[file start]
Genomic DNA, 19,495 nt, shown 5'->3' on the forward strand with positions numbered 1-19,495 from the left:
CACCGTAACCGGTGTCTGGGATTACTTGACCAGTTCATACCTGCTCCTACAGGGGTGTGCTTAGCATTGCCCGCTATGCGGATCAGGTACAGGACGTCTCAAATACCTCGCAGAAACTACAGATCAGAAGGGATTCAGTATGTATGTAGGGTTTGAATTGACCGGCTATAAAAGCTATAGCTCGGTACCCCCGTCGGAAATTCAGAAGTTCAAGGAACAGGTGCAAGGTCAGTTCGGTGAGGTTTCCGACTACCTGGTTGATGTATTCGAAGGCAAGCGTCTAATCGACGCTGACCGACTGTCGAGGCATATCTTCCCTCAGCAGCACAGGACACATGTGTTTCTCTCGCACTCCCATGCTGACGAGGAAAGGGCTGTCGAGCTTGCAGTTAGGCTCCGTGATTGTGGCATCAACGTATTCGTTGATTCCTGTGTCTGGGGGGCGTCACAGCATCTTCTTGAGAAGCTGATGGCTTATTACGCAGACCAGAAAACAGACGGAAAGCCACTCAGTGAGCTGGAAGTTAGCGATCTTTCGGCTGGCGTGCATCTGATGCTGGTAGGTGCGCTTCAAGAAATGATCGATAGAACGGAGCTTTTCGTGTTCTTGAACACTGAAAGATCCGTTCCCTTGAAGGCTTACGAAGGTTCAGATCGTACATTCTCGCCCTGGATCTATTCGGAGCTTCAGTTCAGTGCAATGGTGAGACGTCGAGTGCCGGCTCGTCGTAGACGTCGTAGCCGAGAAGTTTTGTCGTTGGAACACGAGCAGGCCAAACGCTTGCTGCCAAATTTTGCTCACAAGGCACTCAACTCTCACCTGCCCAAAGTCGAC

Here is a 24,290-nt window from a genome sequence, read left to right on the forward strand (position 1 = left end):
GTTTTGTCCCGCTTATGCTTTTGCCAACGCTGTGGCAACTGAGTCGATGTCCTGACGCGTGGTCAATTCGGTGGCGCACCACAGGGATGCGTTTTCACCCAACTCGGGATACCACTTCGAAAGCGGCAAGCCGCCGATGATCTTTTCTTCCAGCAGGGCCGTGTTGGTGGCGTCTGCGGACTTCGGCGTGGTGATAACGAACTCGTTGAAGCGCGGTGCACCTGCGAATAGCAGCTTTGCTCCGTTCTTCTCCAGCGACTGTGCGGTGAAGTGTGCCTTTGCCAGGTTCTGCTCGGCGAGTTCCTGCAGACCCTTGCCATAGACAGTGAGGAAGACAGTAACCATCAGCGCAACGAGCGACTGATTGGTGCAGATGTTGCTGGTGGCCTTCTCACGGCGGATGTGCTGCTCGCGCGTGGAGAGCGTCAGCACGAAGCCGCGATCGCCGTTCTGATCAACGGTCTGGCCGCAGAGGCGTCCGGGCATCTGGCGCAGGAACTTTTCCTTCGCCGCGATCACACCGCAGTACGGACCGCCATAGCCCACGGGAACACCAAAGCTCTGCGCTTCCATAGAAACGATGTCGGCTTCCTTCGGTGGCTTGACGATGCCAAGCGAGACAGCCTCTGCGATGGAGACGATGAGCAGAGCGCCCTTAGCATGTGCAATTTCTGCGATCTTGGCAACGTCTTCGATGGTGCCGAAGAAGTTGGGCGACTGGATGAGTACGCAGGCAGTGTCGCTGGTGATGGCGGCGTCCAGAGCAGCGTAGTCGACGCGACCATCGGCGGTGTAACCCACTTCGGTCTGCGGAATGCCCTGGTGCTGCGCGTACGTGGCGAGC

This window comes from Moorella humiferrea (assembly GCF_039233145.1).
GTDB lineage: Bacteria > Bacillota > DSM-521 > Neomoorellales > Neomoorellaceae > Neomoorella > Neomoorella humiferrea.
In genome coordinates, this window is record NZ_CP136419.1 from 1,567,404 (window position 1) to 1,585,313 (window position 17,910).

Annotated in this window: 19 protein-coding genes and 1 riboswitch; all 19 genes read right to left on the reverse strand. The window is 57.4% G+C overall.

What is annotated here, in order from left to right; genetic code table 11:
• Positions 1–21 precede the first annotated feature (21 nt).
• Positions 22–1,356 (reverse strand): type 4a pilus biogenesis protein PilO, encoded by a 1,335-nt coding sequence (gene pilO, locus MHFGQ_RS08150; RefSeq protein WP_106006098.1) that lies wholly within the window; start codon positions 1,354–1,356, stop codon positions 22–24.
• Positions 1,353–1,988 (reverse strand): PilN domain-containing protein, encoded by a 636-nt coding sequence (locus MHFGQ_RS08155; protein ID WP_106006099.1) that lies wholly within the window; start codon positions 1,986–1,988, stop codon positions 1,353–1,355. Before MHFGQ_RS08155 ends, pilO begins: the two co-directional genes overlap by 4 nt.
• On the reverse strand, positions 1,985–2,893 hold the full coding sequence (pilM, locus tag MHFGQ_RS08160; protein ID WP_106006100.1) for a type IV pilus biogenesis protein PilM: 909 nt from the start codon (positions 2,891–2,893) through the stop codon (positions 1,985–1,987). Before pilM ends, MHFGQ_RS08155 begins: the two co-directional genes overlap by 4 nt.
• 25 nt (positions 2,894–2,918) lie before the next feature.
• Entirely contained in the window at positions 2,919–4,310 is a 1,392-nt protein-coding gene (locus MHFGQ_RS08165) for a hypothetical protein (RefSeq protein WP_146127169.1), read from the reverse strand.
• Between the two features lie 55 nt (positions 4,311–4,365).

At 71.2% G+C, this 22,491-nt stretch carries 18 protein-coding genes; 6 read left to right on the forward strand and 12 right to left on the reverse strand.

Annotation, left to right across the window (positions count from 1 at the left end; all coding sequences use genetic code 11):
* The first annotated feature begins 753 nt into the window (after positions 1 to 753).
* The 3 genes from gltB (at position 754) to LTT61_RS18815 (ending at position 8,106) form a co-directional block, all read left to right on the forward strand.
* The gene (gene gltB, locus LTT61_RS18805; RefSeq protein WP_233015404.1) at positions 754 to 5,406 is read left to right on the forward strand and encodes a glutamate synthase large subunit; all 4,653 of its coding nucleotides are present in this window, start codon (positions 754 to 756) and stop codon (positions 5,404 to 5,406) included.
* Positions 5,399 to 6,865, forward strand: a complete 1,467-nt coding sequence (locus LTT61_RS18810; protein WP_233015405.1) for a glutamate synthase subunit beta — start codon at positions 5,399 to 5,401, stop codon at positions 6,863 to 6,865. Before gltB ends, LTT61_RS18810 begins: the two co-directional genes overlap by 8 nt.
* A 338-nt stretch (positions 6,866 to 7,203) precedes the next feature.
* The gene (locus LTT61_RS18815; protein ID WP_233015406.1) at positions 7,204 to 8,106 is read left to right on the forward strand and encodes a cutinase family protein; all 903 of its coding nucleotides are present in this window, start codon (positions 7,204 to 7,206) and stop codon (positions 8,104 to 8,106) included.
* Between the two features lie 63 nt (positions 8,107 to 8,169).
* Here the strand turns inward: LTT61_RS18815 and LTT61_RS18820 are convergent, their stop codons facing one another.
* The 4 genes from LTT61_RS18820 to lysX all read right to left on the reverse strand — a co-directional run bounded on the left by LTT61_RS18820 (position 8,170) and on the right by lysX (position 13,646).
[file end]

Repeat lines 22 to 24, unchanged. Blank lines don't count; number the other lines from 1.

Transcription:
* Positions 5,399 to 6,865, forward strand: a complete 1,467-nt coding sequence (locus LTT61_RS18810; protein WP_233015405.1) for a glutamate synthase subunit beta — start codon at positions 5,399 to 5,401, stop codon at positions 6,863 to 6,865. Before gltB ends, LTT61_RS18810 begins: the two co-directional genes overlap by 8 nt.
* A 338-nt stretch (positions 6,866 to 7,203) precedes the next feature.
* The gene (locus LTT61_RS18815; protein ID WP_233015406.1) at positions 7,204 to 8,106 is read left to right on the forward strand and encodes a cutinase family protein; all 903 of its coding nucleotides are present in this window, start codon (positions 7,204 to 7,206) and stop codon (positions 8,104 to 8,106) included.